Even respecting this process, our reading of the same dictionaries leads us to a different result. The FTC looked to dictionary definitions that say “likely” means “probable” or “reasonably expected.”Reliance on these dictionaries can reasonably allow the FTC to reject the meaning of “likely” advocated by LabMD, that is, a “high probability of occurring.” However, we read both “probable” and “reasonably expected,” to require a higher threshold than that set by the FTC. In other words, we do not read the word “likely” to include something that has a low likelihood. We do not believe an interpretation that does this is reasonable.

The sick thing is that even if LabMD ultimately prevails, it won't matter. It cannot recover any of its expenses and the company has been gutted by its fight against the FTC. That the whole situation appears to have stemmed from a data protection company's shady sales pitch is even worse. Tiversa not only was uncooperative during the FTC's investigation of LabMD, but it has also drawn the attention of the House Oversight Committee, which was unimpressed by the Tiversa's tactics both before and after the FTC's investigation of LabMD.


Reader Comments

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  • icon
    Dan (profile), 14 Nov 2016 @ 6:15am

    Supposed breach?

    A "supposed breach"? No, that's an actual data breach--the data left their control without their knowledge or permission. And it left in a particularly stupid manner, too. It does sound like the FTC's overreaching (and greatly so), but don't minimize the degree of LabMD's fail here.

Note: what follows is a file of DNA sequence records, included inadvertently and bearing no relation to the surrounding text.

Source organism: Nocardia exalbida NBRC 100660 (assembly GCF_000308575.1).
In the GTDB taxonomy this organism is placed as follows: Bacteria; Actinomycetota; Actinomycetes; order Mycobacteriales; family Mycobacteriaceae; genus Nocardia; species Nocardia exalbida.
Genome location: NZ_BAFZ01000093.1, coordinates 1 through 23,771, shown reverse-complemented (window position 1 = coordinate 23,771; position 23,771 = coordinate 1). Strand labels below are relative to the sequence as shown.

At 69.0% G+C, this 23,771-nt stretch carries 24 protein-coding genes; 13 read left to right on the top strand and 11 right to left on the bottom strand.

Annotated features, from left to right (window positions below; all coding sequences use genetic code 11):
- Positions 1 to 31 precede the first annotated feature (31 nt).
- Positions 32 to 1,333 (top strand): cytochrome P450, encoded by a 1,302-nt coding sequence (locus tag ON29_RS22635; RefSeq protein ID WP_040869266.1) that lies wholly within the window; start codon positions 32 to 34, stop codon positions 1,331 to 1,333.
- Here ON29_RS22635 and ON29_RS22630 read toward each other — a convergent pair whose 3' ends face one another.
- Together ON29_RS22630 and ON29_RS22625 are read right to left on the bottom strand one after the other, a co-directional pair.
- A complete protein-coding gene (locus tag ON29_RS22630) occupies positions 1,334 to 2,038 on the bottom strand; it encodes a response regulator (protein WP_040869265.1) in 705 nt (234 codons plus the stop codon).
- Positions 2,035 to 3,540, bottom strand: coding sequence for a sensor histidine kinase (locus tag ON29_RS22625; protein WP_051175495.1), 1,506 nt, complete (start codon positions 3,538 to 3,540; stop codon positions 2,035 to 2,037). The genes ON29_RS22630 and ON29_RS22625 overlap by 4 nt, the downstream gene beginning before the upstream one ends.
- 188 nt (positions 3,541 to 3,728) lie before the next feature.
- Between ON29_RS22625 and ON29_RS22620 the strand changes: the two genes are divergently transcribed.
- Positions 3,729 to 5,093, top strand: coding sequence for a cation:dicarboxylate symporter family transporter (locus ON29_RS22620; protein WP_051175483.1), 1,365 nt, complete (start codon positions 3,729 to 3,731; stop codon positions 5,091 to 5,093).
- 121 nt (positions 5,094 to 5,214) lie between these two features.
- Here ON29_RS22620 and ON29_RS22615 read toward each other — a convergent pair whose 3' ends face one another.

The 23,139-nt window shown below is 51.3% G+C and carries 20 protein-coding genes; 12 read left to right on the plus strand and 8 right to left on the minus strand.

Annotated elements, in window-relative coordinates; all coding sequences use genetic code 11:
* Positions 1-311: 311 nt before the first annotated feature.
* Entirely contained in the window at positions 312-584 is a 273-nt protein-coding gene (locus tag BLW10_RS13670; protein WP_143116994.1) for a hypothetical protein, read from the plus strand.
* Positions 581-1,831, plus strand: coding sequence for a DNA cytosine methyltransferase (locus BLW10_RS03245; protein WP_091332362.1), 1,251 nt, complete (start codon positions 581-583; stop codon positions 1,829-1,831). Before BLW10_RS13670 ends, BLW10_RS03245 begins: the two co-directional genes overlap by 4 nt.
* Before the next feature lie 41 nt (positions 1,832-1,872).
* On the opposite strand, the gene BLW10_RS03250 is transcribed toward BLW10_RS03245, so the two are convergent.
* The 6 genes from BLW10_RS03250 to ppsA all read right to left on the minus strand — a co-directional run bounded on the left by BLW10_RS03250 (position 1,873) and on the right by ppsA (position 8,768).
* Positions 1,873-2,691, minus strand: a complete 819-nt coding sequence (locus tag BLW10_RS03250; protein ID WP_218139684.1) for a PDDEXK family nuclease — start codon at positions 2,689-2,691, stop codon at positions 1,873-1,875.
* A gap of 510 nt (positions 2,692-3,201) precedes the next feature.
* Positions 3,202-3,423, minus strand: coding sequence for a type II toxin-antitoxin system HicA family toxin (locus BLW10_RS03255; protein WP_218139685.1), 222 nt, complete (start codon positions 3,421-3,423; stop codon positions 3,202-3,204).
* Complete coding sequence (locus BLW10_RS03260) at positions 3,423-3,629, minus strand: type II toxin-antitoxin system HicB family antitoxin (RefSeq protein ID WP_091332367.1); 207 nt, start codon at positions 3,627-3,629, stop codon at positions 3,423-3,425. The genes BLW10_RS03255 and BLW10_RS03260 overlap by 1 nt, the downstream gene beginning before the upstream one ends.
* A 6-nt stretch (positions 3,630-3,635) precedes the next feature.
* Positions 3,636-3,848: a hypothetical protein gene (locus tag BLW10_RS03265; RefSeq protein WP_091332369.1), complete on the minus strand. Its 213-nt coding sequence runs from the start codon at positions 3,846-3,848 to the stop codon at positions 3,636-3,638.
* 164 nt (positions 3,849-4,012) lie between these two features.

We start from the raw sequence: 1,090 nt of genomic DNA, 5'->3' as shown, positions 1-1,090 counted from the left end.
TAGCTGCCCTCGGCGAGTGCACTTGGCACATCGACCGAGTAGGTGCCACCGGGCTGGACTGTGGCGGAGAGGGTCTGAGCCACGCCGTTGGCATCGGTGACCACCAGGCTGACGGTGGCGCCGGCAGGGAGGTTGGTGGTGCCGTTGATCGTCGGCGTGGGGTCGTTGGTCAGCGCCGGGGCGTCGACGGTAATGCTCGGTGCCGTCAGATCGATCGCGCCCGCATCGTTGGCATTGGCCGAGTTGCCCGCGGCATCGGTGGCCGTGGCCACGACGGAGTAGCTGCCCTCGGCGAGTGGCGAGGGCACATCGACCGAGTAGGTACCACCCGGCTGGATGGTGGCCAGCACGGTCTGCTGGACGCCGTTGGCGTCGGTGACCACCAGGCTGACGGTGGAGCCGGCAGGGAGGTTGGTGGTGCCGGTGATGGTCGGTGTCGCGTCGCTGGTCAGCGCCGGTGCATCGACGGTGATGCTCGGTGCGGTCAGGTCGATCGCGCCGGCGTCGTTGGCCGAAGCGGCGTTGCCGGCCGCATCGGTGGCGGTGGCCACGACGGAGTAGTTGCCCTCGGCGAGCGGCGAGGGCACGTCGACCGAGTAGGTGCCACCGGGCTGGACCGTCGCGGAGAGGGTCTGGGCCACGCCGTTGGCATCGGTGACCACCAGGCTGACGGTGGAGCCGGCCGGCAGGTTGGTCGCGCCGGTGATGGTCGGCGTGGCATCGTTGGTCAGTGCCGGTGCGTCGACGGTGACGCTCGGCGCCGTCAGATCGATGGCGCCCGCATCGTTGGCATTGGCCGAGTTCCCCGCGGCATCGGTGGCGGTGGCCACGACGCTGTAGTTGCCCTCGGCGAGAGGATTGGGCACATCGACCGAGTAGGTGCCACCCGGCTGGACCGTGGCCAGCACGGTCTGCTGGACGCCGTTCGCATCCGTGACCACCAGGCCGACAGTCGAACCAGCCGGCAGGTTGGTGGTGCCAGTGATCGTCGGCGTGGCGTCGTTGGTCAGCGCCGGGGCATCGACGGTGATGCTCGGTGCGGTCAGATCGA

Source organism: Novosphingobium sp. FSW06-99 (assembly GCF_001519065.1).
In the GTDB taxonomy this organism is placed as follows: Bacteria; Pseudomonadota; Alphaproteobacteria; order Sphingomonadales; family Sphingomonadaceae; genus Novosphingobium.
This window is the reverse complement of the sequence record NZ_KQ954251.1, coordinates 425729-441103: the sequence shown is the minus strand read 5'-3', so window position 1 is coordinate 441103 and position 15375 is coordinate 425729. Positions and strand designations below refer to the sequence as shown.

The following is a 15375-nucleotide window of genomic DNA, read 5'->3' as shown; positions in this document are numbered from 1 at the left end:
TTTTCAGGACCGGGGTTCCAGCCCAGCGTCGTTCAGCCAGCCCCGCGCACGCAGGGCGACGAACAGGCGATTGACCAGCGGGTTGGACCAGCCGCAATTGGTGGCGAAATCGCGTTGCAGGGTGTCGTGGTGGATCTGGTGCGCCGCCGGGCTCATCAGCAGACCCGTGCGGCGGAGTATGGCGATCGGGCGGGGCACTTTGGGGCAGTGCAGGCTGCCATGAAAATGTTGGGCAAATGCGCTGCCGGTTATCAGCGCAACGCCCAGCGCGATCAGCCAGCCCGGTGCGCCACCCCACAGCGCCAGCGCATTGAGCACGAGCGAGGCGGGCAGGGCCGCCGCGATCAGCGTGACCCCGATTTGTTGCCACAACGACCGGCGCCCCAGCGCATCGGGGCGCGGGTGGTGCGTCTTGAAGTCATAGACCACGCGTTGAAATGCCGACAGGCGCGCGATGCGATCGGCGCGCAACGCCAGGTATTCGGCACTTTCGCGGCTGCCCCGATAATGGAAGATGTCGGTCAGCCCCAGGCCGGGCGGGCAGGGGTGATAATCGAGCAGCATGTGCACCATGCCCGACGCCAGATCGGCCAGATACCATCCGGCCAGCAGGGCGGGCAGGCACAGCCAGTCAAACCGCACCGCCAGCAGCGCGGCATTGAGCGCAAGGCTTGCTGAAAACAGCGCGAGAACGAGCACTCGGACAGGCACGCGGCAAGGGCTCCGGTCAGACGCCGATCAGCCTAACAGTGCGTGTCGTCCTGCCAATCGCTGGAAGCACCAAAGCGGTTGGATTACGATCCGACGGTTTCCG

reply to this | link to this | view in chronology ]

    • identicon
      LabMD, 14 Nov 2016 @ 3:33pm

      Re: Supposed breach?

      You have no clue what you are talking about. And it's pretty scary that you think patient cancer care is less important than a 2008 data vulnerability that didn't it expose the network nor a single patient to har, The FTC knows all this...they just rely on people like you to fool everyone. Believe me, the FTC used the entire weight of the federal government to try to find one. They're such zealots they didn't, but better punish a company than quit. Good luck with your expectation of perfection in medicine.

      reply to this | link to this | view in chronology ]

  • identicon
    Anonymous Coward, 14 Nov 2016 @ 7:12am

    Sorry TD...

    No win on this one.

    For once the FTC is doing it's job. I work in IT, it sucks to see people lose their jobs, but at least we can make an example here.

    Take patient privacy seriously or die in the fallout! Hope the company sues the nut fucking glory hole that installed lime-wire on the corporate network in an uncontrolled fashion!

    If a company takes security seriously, then you will only allow white-list applications to run.

    reply to this | link to this | view in chronology ]

    • identicon
      Anonymous Coward, 14 Nov 2016 @ 7:24am

      Re: Sorry TD...

      Yeah. Everyone here is pretty much sucking all-round, but this was a (presumably) HIPAA machine that was connected directly to the public internet, with admin rights given to someone so ill-trained as to have installed LimeWire on it.